Helen Mirren and Anthony Hopkins don’t get reel deep in Hitchcock.
HITCHCOCK (Sacha Gervasi). 97 minutes. Opens Friday (November 23). See times. Rating: N
There are bad movies, and then there are abominations. Turning the making of Alfred Hitchcock's Psycho into an all-star Hollywood pantomime is a daring idea, but only if you pull it off. And Sacha Gervasi's Hitchcock does not. Not even a little.
Instead, the misbegotten Hitchcock reduces one of cinema's most famously complicated and difficult artists - he once threatened to nail Billy Mumy's feet to the floor if the child actor didn't stop fidgeting - to a fussy gnome with a weight problem and the occasional moment of self-doubt.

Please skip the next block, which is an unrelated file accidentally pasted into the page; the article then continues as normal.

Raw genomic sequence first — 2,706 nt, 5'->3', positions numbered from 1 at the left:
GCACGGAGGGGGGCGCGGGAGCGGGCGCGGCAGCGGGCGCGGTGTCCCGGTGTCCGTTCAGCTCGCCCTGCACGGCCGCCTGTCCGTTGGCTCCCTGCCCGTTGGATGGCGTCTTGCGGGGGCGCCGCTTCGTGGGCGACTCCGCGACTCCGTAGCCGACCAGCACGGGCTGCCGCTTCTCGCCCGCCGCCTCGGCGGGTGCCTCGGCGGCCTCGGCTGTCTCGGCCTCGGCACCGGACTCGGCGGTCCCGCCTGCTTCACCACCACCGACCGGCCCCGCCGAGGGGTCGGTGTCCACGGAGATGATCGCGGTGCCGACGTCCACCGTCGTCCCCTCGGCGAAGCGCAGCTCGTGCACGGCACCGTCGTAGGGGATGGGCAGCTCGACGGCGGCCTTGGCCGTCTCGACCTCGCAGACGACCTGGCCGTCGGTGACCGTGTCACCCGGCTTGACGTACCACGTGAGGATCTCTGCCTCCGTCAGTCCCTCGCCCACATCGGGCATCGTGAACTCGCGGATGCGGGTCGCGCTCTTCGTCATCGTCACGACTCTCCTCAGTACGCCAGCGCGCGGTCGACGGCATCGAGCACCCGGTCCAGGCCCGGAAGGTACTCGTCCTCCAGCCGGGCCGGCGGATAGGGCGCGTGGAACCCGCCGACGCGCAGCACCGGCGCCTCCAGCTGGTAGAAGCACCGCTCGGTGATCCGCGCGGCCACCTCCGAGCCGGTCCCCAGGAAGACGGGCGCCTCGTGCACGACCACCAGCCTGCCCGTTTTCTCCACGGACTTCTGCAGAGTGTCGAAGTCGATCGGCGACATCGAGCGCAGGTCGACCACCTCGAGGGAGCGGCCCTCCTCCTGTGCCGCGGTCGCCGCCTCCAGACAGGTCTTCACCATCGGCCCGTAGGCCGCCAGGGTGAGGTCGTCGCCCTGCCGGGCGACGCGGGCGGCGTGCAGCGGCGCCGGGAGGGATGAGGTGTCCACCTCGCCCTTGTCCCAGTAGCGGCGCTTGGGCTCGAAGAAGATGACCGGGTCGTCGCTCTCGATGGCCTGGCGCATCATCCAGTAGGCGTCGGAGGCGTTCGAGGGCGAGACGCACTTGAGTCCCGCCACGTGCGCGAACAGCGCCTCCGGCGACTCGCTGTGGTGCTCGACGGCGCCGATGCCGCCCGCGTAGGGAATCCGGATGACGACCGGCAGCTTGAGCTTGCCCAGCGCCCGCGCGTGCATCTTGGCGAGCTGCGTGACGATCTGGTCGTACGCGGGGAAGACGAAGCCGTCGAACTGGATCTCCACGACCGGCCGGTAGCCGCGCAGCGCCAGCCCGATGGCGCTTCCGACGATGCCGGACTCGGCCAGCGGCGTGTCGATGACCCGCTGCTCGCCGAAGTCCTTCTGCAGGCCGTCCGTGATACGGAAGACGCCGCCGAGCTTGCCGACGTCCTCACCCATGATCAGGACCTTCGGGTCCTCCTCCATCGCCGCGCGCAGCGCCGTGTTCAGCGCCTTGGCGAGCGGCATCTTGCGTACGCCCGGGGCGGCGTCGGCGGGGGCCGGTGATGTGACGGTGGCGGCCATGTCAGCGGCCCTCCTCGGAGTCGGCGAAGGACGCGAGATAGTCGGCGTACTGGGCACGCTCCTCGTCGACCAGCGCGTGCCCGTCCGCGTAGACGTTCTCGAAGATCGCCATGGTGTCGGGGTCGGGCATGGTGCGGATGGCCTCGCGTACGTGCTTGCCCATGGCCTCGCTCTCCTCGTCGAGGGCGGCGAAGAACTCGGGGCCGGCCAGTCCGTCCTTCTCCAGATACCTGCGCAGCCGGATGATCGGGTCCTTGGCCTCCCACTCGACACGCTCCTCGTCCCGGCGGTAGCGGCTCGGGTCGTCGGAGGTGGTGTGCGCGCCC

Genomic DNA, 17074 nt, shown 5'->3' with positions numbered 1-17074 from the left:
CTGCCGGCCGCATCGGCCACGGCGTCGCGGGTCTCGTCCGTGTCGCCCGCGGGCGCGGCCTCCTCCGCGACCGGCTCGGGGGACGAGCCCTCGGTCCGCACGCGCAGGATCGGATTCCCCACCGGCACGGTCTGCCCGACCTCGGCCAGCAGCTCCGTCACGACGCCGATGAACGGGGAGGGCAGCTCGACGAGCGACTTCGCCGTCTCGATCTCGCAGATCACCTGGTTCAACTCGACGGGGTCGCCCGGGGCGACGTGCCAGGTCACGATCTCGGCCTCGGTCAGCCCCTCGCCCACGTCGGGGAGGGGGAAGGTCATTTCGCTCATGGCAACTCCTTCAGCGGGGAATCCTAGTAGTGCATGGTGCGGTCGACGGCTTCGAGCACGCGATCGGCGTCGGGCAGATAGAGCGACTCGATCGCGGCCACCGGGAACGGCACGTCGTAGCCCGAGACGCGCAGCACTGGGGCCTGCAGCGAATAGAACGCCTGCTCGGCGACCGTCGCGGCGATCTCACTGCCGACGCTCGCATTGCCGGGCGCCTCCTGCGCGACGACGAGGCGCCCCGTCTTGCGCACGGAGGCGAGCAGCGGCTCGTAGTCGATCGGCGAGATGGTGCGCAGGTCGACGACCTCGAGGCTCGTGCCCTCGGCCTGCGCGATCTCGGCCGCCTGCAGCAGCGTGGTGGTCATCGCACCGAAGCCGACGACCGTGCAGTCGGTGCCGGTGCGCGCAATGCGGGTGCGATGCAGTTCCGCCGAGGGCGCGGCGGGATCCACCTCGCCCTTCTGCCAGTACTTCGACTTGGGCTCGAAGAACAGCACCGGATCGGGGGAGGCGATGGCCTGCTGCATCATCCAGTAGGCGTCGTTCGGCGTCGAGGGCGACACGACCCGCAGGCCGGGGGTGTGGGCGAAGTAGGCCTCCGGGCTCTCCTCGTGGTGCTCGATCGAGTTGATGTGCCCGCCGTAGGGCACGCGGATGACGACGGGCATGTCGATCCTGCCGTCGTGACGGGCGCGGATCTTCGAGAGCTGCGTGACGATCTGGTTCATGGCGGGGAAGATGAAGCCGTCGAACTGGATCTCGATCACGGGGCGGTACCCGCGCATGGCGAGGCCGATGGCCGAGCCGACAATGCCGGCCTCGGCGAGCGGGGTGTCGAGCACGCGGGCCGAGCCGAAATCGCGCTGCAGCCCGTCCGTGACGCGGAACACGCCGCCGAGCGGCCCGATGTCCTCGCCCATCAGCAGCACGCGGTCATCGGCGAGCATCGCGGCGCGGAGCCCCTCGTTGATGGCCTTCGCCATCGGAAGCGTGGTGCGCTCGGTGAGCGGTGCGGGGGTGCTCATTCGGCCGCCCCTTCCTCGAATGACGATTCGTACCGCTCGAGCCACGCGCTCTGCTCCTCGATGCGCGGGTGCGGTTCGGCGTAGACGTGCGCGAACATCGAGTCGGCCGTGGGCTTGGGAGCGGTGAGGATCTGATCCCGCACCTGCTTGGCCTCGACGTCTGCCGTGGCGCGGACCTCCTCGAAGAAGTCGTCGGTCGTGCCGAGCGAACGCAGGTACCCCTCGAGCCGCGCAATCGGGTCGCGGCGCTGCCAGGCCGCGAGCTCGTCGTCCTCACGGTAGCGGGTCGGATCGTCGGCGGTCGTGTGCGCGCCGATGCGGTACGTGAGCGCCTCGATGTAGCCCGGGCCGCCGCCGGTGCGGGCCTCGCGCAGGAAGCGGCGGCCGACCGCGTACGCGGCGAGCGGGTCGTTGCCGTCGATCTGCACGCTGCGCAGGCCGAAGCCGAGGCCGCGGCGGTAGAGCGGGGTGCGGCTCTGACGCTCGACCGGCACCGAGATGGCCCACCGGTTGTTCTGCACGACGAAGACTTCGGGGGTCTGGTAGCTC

Anthony Hopkins looks like he's struggling to breathe under several pounds of latex; Helen Mirren has an easier time as Hitchcock's endlessly indulgent wife, Alma, who the film posits not only co-wrote Psycho but also co-directed and produced it, too - all while considering banging a louche writer (Danny Huston) because she feels neglected at home.
There's artistic licence and Hollywood-awards-bait mythologizing, but this is just bullshit from beginning to end - from the dopey idea that Hitchcock was haunted by the spectre of mass murderer Ed Gein during the shoot to the insipid oversimplification of Hitchcock's obsession with his blond actresses. (Jessica Biel is surprisingly layered as Vera Miles; Scarlett Johansson, as Janet Leigh, is not.)
Someday, someone may make a great movie about Hitchcock. This ain't it. In fact, the only way this could have been worse was if it had been a musical.